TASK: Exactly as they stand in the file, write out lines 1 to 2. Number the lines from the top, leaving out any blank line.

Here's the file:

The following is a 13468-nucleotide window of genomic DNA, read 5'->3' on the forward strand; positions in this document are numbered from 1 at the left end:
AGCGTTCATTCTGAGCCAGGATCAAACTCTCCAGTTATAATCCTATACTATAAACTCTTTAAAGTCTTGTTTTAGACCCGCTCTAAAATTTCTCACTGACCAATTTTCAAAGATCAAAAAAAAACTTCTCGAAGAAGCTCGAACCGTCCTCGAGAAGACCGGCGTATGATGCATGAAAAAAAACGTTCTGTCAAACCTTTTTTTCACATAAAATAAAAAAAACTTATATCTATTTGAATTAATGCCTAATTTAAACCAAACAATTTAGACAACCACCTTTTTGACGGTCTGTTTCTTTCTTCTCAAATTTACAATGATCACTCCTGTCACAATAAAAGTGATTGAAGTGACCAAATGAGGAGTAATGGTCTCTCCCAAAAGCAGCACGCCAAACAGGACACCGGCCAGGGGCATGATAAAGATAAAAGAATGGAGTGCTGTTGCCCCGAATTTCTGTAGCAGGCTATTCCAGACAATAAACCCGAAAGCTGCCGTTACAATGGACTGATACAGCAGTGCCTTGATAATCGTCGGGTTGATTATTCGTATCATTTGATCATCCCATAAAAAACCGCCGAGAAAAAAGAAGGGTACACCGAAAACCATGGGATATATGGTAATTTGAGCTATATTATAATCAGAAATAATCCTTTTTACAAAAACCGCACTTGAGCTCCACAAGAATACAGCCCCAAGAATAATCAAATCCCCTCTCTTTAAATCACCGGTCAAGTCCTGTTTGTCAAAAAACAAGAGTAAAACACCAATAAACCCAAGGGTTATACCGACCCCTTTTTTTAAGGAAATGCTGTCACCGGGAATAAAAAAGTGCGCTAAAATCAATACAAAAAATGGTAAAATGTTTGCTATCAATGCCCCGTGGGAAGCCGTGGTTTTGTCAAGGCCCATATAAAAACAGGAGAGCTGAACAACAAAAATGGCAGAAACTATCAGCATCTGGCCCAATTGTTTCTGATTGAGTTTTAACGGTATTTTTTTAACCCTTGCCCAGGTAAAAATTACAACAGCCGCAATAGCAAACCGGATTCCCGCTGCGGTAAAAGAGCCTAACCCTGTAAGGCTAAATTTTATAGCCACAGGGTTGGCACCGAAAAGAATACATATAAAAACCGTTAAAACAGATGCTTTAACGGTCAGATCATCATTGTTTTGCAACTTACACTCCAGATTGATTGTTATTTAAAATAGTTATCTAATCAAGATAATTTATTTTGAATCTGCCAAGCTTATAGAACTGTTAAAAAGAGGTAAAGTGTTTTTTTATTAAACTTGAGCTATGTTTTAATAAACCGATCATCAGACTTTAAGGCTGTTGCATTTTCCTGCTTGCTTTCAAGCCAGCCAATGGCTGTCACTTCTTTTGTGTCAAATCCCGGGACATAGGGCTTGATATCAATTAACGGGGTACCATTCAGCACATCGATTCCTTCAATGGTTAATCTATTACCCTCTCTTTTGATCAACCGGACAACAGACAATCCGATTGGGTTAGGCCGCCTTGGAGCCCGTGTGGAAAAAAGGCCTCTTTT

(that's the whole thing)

The following is a 13468-nucleotide window of genomic DNA, read 5'->3' on the forward strand; positions in this document are numbered from 1 at the left end:
AGCGTTCATTCTGAGCCAGGATCAAACTCTCCAGTTATAATCCTATACTATAAACTCTTTAAAGTCTTGTTTTAGACCCGCTCTAAAATTTCTCACTGACCAATTTTCAAAGATCAAAAAAAAACTTCTCGAAGAAGCTCGAACCGTCCTCGAGAAGACCGGCGTATGATGCATGAAAAAAAACGTTCTGTCAAACCTTTTTTTCACATAAAATAAAAAAAACTTATATCTATTTGAATTAATGCCTAATTTAAACCAAACAATTTAGACAACCACCTTTTTGACGGTCTGTTTCTTTCTTCTCAAATTTACAATGATCACTCCTGTCACAATAAAAGTGATTGAAGTGACCAAATGAGGAGTAATGGTCTCTCCCAAAAGCAGCACGCCAAACAGGACACCGGCCAGGGGCATGATAAAGATAAAAGAATGGAGTGCTGTTGCCCCGAATTTCTGTAGCAGGCTATTCCAGACAATAAACCCGAAAGCTGCCGTTACAATGGACTGATACAGCAGTGCCTTGATAATCGTCGGGTTGATTATTCGTATCATTTGATCATCCCATAAAAAACCGCCGAGAAAAAAGAAGGGTACACCGAAAACCATGGGATATATGGTAATTTGAGCTATATTATAATCAGAAATAATCCTTTTTACAAAAACCGCACTTGAGCTCCACAAGAATACAGCCCCAAGAATAATCAAATCCCCTCTCTTTAAATCACCGGTCAAGTCCTGTTTGTCAAAAAACAAGAGTAAAACACCAATAAACCCAAGGGTTATACCGACCCCTTTTTTTAAGGAAATGCTGTCACCGGGAATAAAAAAGTGCGCTAAAATCAATACAAAAAATGGTAAAATGTTTGCTATCAATGCCCCGTGGGAAGCCGTGGTTTTGTCAAGGCCCATATAAAAACAGGAGAGCTGAACAACAAAAATGGCAGAAACTATCAGCATCTGGCCCAATTGTTTCTGATTGAGTTTTAACGGTATTTTTTTAACCCTTGCCCAGGTAAAAATTACAACAGCCGCAATAGCAAACCGGATTCCCGCTGCGGTAAAAGAGCCTAACCCTGTAAGGCTAAATTTTATAGCCACAGGGTTGGCACCGAAAAGAATACATATAAAAACCGTTAAAACAGATGCTTTAACGGTCAGATCATCATTGTTTTGCAACTTACACTCCAGATTGATTGTTATTTAAAATAGTTATCTAATCAAGATAATTTATTTTGAATCTGCCAAGCTTATAGAACTGTTAAAAAGAGGTAAAGTGTTTTTTTATTAAACTTGAGCTATGTTTTAATAAACCGATCATCAGACTTTAAGGCTGTTGCATTTTCCTGCTTGCTTTCAAGCCAGCCAATGGCTGTCACTTCTTTTGTGTCAAATCCCGGGACATAGGGCTTGATATCAATTAACGGGGTACCATTCAGCACATCGATTCCTTCAATGGTTAATCTATTACCCTCTCTTTTGATCAACCGGACAACAGACAATCCGATTGGGTTAGGCCGCCTTGGAGCCCGTGTGGAAAAAAGGCCTCTTTT